May 11, 2024 - Economy

IMF's Gopinath warns on fragmenting global trade, economic fallout

Illustration of a pile of jenga blocks with the colors and stars of the U.S. and Chinese flags

Illustration: Sarah Grillo/Axios

Widening geopolitical divides are disrupting global trade flows, creating spillover effects that are dividing the world's economies into competing blocs, a top International Monetary Fund official warned this week.

Driving the news: At a speech at Stanford University on Tuesday, IMF First Deputy Managing Director Gita Gopinath said that global economic ties are shifting in ways that have not been seen since the Cold War's conclusion.

  • Induced shocks like the COVID-19 pandemic and the Russia-Ukraine conflict are prompting more countries to rethink economic ties based on national security and protectionist concerns.
  • That also means "foreign direct investment flows are also being re-directed along geopolitical lines," Gopinath added. "Some countries are reevaluating their heavy reliance on the dollar in their international transactions and reserve holdings."

Why it matters: Growing U.S.- China disputes are a threat to global trade, and may prompt other countries to choose sides, or get caught in the crossfire. Gopinath warned the dynamic is leading to the emergence of three separate economic blocs: China-leaning, U.S.-leaning and non-aligned.

Zoom out: The U.S. dollar remains the world's dominant reserve currency, and has been perched at historically strong levels as the Federal Reserve battles inflation with higher interest rates. Yet some countries are reducing their reliance on the greenback in international transactions and reserves.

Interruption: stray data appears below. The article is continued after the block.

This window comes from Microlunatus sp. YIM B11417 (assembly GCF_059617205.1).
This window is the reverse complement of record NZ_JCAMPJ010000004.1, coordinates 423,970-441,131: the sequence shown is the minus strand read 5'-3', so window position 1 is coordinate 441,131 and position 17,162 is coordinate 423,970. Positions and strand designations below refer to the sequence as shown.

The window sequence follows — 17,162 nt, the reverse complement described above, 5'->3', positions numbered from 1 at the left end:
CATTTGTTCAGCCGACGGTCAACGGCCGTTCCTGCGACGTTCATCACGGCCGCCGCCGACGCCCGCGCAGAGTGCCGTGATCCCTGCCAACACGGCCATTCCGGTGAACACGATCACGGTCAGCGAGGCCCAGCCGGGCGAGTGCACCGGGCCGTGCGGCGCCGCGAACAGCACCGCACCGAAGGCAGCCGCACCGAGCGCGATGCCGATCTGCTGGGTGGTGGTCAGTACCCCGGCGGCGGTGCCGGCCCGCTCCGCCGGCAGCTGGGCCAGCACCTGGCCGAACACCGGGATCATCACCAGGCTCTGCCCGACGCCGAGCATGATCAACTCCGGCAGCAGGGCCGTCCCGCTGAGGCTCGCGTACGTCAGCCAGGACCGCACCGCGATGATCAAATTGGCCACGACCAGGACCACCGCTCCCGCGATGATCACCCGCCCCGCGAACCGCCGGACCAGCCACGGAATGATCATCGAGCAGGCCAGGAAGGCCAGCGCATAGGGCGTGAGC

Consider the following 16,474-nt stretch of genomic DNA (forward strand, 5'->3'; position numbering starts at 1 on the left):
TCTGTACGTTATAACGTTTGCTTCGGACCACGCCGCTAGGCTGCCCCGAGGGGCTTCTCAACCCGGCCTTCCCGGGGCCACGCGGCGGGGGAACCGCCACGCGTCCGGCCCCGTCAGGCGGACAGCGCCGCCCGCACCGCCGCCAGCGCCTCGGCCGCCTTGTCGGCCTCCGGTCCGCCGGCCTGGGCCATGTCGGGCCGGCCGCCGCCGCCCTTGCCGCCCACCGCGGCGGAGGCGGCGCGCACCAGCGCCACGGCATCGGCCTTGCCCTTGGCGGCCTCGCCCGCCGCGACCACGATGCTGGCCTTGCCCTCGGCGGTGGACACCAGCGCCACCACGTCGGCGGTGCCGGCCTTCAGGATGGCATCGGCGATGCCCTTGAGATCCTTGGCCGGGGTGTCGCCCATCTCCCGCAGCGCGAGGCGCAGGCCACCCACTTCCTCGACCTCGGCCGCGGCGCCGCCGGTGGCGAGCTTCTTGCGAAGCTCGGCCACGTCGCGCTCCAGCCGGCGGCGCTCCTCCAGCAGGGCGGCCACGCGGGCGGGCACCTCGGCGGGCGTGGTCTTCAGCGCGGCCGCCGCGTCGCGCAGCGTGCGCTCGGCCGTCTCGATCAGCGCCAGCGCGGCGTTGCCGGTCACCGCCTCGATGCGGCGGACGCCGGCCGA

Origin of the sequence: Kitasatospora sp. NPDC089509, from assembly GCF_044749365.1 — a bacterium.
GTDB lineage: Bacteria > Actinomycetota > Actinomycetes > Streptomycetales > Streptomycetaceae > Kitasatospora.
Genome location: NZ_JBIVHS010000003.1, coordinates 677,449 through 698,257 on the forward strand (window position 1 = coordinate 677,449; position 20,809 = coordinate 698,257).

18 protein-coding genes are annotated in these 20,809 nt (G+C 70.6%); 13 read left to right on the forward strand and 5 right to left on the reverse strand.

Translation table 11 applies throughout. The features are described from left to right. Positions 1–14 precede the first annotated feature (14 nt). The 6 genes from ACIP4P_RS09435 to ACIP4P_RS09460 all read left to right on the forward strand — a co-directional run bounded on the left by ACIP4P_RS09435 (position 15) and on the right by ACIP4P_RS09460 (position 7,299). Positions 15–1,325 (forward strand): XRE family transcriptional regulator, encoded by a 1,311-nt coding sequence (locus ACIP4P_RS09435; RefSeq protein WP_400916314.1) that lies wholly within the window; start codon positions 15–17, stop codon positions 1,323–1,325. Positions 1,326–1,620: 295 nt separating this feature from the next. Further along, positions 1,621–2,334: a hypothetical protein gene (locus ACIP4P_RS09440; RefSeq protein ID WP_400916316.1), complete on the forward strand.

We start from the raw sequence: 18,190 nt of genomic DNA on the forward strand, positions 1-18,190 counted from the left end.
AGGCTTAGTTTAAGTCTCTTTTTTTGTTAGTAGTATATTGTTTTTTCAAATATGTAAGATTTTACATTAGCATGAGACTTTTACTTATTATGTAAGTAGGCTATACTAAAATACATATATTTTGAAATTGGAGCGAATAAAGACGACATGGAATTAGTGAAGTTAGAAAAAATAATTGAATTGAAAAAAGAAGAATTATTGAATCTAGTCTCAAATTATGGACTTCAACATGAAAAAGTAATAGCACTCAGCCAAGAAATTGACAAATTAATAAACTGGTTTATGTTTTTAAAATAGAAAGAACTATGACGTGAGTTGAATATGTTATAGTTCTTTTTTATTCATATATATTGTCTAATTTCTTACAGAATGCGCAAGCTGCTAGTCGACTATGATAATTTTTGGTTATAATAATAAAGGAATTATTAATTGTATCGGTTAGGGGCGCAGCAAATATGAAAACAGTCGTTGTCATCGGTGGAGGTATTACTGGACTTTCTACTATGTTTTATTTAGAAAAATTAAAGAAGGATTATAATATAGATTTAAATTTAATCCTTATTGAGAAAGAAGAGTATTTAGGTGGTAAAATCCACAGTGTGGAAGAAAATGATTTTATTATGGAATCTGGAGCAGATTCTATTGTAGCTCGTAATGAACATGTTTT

• Gopinath cited a marked increase in gold purchases by central banks during 2022-23, driven by concerns over sanctions risk, especially by China bloc countries.

What she's saying: "All of this is not necessarily bad. Given the recent history of events, policymakers are increasingly—and justifiably—focused on building economic resilience," the economist stated.

  • Despite these trends, there are not yet clear signs of deglobalization at the aggregate level," Gopinath said. "But under the surface, there are increasing signs of fragmentation. Trade and investment flows are being redirected along geopolitical lines."
  • Should these trends continue, "we could see a broad retreat from global rules of engagement and, with it, a significant reversal of the gains from economic integration."

Zoom in: The U.S.-led bloc primarily includes Europe, Canada, Australia, and New Zealand. Meanwhile, China-leaning countries are seen including Russia, Eritrea, Mali, Nicaragua, and Syria; non-aligned countries like Mexico and Vietnam.

By the numbers: IMF data shows declining trade between the three groups.

  • New trade restrictions have tripled since 2019, with expanded financial sanctions amidst growing trade tensions between the U.S. and China.
  • While the U.S. dollar facilitated over 80% of trade finance transactions, the China-leaning bloc has been slowly shifting toward the use of the yuan.
  • In fact, dollar-denominated transactions have dipped since 2022, while China's renminbi (RMB) use doubled, from 4% to 8%, during the same period.

Bottom line: If current tensions persist, the IMF estimates the economic costs could mount. In the most benign estimates, it could shave anywhere between 0.2% to 7% from global growth.

  • "Dialogue between the US and China – which we are now seeing – can help prevent the worst outcomes from occurring," Gopinath said. "The second pragmatic step is to work together on areas of common interest."
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